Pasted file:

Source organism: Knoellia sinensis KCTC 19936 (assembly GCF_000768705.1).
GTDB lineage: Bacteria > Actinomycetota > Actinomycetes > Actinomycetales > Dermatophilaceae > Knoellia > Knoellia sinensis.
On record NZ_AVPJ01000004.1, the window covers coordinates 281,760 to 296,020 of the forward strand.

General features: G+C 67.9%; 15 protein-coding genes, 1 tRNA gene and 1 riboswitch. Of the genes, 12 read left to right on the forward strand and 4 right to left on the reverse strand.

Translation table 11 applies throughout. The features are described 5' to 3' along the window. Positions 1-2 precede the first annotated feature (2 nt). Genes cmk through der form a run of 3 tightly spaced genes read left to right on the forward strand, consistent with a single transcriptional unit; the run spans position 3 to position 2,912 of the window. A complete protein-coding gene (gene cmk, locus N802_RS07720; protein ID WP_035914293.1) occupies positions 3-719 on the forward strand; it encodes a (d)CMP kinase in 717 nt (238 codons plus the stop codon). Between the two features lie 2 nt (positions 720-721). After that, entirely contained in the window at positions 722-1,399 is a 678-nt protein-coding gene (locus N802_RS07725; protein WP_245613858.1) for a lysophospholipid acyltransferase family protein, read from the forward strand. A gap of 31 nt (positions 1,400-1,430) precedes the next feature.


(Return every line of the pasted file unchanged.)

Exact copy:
Source organism: Knoellia sinensis KCTC 19936 (assembly GCF_000768705.1).
GTDB lineage: Bacteria > Actinomycetota > Actinomycetes > Actinomycetales > Dermatophilaceae > Knoellia > Knoellia sinensis.
On record NZ_AVPJ01000004.1, the window covers coordinates 281,760 to 296,020 of the forward strand.

General features: G+C 67.9%; 15 protein-coding genes, 1 tRNA gene and 1 riboswitch. Of the genes, 12 read left to right on the forward strand and 4 right to left on the reverse strand.

Translation table 11 applies throughout. The features are described 5' to 3' along the window. Positions 1-2 precede the first annotated feature (2 nt). Genes cmk through der form a run of 3 tightly spaced genes read left to right on the forward strand, consistent with a single transcriptional unit; the run spans position 3 to position 2,912 of the window. A complete protein-coding gene (gene cmk, locus N802_RS07720; protein ID WP_035914293.1) occupies positions 3-719 on the forward strand; it encodes a (d)CMP kinase in 717 nt (238 codons plus the stop codon). Between the two features lie 2 nt (positions 720-721). After that, entirely contained in the window at positions 722-1,399 is a 678-nt protein-coding gene (locus N802_RS07725; protein WP_245613858.1) for a lysophospholipid acyltransferase family protein, read from the forward strand. A gap of 31 nt (positions 1,400-1,430) precedes the next feature.